Yes, and she’s been doing that for 23 years at the national level. One component of the Reuters/Ipsos poll that should be noted is that Sanders has more upside among voters; about a quarter of voters don’t know enough about him to draw firm conclusions. Hillary, however, has total name recognition. She has nowhere to go on personal qualities.
For the Washington Post’s liberal columnist Colbert King, though, the issue isn’t electability as much as it is culpability. Unlike Hillary apologists, King agrees that the massive mishandling of highly classified material isn’t just business as usual, but demonstrates a pattern of irresponsibility and prevarication:
The Hillary Clinton email issue is developing into a real whodunit, complete with Clintonesque legal semantics. “I never sent or received any material marked classified,” she said with respect to the discovery of classified information on her private, unclassified email server. That surface denial nearly rivals Bill Clinton’s classic: “I did not have sexual relations with that woman.”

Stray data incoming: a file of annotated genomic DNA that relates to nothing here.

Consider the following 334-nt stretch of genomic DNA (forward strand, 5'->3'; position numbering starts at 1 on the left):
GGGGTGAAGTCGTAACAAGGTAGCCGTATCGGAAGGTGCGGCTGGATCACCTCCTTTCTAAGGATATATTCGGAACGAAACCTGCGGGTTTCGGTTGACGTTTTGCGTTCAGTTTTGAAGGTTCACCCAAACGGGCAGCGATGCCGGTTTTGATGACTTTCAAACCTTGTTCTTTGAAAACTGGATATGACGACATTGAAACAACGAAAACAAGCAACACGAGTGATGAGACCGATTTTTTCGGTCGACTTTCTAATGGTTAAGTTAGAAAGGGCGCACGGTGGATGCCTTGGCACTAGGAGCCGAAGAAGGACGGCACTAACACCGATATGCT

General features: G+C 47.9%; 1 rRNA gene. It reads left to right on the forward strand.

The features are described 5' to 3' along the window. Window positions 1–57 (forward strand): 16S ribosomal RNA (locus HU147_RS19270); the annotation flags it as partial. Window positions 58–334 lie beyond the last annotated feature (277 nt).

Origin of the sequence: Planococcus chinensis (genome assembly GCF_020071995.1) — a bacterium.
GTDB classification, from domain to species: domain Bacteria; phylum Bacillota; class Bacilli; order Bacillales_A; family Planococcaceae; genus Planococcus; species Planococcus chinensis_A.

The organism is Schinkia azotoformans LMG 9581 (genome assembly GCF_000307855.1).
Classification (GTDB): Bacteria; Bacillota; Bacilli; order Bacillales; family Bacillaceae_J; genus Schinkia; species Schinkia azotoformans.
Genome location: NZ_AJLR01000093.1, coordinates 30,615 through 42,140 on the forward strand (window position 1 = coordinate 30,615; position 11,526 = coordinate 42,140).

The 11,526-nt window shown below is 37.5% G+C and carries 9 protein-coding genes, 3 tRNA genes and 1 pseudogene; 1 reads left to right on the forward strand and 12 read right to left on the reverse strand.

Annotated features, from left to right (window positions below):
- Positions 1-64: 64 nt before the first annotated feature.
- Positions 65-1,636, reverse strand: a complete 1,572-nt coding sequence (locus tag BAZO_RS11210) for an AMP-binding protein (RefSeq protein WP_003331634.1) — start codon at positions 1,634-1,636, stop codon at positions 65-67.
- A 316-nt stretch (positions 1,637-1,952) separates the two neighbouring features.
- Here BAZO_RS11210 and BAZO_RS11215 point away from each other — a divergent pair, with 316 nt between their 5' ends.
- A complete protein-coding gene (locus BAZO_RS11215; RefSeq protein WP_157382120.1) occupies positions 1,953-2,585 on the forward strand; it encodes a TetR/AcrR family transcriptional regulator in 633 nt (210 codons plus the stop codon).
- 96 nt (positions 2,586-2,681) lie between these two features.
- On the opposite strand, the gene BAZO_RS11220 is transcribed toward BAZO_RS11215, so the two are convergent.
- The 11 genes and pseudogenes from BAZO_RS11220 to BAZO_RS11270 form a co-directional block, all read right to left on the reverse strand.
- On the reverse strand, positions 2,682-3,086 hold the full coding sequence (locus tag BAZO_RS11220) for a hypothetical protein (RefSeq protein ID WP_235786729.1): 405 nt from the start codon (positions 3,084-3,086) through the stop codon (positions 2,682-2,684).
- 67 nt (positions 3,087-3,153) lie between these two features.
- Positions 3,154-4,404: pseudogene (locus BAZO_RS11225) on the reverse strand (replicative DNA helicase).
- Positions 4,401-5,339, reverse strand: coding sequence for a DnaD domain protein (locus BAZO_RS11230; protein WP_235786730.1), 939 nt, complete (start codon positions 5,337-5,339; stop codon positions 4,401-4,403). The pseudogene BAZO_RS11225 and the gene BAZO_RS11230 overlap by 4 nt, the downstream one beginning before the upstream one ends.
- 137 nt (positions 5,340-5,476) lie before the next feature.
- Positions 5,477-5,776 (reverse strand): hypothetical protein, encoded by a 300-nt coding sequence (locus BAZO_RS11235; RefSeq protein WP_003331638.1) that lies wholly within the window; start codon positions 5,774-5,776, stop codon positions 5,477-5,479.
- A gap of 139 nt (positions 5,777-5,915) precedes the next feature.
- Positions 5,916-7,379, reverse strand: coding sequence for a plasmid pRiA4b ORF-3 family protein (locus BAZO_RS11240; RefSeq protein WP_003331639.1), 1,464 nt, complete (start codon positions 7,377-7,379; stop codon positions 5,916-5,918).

But this is no laughing matter.
There is nothing trivial about a secretary of state having top-secret information on an unsecured computer in her home. That appears to have been the case, based on the State Department’s announcement last week that 22 emails, across seven email chains, containing top-secret information were on Hillary Clinton’s private email server.